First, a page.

Tuesday, November 6, 2012

Adirondack Family Activities: Lake George Polar Plunge

There are so many things happening around the East Coast today with many people homeless and suffering from the effects of Hurricane Sandy. I am in awe how people bonding together can make change. I realize that some needs are immediate; others are a long-term process. One constant is the ability to demonstrate to my own children how fortunate they truly are. There are places accepting donations, volunteers are needed to sort clothes.

Throughout all the chaos sometimes a moment of levity is needed. Watching 550 people rush into chilly Lake George on November 17 is one such annual event. There are 14 Special Olympic Polar Plunges around New York State. According to Development Specialist Michelle Iorizzo these events enable intellectually disabled children and adults to compete for free in 22 Olympic style sports in regional and state competitions throughout the year.

For the third year Lisa Jackowski and her team of 49 Max’s Buddies Polar Plungers have raised money for Special Olympics. It is a topic that is close to Jackowski’s heart as her son Max is a Special Olympian.

“Max asks every year if it is time to take the Plunge,” says Jackowski. “The athletes look forward to participating in the games. Max has met friends and remembers them year after year. These athletes are serious about participating. The events are timed and they can move up to another level. A lot of the participants are in a group home setting. They are looking forward to the socialization and it boosts their self-esteem. I can’t wait to see their smiles.”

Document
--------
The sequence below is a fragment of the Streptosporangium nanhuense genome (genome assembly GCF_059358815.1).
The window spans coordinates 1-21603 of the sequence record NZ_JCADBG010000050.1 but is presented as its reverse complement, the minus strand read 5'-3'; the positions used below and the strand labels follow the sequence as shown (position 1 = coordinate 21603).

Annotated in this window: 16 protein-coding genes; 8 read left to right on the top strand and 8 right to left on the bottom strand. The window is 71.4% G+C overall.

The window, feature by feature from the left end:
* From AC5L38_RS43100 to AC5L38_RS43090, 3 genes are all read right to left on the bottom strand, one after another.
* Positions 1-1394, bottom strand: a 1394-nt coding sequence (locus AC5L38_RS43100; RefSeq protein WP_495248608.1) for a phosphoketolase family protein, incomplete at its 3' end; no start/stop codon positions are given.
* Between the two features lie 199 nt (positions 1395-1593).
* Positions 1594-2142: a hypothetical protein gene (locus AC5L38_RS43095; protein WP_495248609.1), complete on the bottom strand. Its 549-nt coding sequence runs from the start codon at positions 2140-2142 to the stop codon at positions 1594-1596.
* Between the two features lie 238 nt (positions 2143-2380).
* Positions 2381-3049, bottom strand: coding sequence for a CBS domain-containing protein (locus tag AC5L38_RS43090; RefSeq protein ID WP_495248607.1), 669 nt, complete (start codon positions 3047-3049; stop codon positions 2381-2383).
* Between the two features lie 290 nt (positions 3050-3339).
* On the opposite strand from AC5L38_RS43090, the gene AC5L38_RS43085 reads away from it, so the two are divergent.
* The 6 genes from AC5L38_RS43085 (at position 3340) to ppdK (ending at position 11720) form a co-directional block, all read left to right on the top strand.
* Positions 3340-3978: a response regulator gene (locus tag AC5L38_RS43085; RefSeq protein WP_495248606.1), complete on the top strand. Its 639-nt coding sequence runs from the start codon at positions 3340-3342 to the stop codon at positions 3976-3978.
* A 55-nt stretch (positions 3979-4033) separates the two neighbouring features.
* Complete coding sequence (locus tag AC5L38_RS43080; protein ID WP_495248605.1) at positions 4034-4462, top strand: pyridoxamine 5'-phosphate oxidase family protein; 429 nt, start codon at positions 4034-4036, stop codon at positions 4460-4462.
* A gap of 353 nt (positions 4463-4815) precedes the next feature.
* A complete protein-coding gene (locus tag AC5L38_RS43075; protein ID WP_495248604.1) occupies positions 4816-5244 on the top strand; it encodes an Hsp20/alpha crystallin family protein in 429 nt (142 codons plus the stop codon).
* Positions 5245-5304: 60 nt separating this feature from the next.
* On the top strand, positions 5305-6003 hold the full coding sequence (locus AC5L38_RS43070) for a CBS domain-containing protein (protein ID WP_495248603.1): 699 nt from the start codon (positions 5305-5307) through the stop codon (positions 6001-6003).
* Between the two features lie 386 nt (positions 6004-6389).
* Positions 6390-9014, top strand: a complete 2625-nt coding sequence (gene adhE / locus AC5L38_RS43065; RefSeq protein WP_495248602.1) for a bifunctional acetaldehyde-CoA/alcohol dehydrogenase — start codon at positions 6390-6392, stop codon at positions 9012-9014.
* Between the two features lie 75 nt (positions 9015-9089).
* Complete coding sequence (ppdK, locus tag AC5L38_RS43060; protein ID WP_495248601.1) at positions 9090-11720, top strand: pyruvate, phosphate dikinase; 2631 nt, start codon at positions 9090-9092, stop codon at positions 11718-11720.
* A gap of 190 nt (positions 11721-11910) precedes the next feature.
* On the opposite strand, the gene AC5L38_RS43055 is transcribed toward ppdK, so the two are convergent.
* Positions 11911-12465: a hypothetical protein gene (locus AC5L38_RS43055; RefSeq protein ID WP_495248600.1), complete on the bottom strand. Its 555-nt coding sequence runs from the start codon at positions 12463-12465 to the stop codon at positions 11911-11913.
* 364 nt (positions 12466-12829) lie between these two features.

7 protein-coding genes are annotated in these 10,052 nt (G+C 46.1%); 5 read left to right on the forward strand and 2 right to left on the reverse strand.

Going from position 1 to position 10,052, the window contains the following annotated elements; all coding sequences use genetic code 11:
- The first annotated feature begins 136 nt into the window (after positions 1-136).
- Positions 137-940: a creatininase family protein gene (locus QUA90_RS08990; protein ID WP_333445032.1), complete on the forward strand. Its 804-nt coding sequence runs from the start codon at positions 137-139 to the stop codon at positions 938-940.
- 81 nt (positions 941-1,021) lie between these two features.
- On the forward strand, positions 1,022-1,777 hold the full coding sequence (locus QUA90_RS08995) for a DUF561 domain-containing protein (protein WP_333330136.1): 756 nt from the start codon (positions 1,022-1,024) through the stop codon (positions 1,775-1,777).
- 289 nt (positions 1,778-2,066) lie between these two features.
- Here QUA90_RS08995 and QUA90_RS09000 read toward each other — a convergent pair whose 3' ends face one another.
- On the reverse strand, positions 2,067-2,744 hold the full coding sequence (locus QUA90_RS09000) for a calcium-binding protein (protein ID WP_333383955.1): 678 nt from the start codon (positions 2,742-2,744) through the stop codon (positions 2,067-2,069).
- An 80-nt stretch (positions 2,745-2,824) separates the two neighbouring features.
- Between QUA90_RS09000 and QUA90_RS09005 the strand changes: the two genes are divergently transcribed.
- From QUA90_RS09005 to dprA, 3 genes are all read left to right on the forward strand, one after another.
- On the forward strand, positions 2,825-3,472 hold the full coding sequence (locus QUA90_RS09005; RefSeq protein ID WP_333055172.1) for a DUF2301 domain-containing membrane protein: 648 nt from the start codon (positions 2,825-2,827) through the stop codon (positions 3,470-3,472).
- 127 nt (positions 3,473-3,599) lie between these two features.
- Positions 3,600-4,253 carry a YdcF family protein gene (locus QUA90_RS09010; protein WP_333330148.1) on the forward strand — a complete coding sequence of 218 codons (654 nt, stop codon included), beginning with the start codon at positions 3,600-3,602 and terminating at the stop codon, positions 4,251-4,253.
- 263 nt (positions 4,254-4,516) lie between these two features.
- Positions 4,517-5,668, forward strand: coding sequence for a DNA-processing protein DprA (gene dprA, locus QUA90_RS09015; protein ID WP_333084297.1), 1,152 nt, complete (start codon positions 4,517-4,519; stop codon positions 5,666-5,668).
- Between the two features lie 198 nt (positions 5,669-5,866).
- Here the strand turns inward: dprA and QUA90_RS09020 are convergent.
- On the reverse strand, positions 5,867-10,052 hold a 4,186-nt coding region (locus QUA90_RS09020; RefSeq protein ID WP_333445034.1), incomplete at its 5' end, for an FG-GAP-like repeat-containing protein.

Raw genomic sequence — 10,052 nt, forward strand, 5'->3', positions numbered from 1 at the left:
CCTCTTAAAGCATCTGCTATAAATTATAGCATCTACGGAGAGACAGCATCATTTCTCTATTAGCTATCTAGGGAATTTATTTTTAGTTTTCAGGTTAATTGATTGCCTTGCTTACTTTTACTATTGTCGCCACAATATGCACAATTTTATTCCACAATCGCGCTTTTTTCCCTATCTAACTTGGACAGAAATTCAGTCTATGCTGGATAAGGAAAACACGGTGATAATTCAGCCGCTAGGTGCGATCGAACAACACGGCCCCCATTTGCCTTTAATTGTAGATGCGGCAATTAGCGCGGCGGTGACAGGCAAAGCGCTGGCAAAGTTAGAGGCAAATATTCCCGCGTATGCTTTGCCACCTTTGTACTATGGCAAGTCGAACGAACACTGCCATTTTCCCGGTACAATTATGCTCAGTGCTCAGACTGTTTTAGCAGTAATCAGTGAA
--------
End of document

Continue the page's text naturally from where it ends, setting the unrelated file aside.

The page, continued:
Max’s Buddies Team has taken on a goal of  $7,500 for the Special Olympics with 87% of it all ready raised.

“With our team fundraising in place we were able to take a break and focus on what was immediately at hand,” says Jackowski. “We refocused and started collecting donations for people affected by Hurricane Sandy. It was wonderful to see people dropping off items through the gym Core. I don’t think helping people has to be about one thing or the other. Hurricane Sandy is immediate and the Special Olympics is long term.”

Anyone can take the Plunge and there is no minimum for fundraising. There is also the opportunity to join the Chicken Coop for $50 and sit in a heated tent with food and beverages while the 549 people jump into the icy Lake George waters.

For those wanting to know how to help victims of Hurricane Sandy, the Red Cross is still accepting donations. There are also many helpful websites that are allowing people to post items that are needed in area shelters.

Photo: Lake George Polar Plungers (courtesy  New York State Special Olympics). 

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Diane Chase is the author of the Adirondack Family Activities guidebook series, Adirondack Family Time. She writes about ways to foster imaginative play through fun-filled events and activities in the Adirondack region.

From her home in Saranac Lake, Diane also writes a weekly family-oriented newspaper column for the Adirondack Daily Enterprise and keeps her own blog Adirondack Family Time. Her writing and photography has appeared in numerous newspapers, magazines, marketing companies and advertising agencies.

She even finds time to assist her husband with Adirondack Expeditions guiding families and young adults in the High Peaks.

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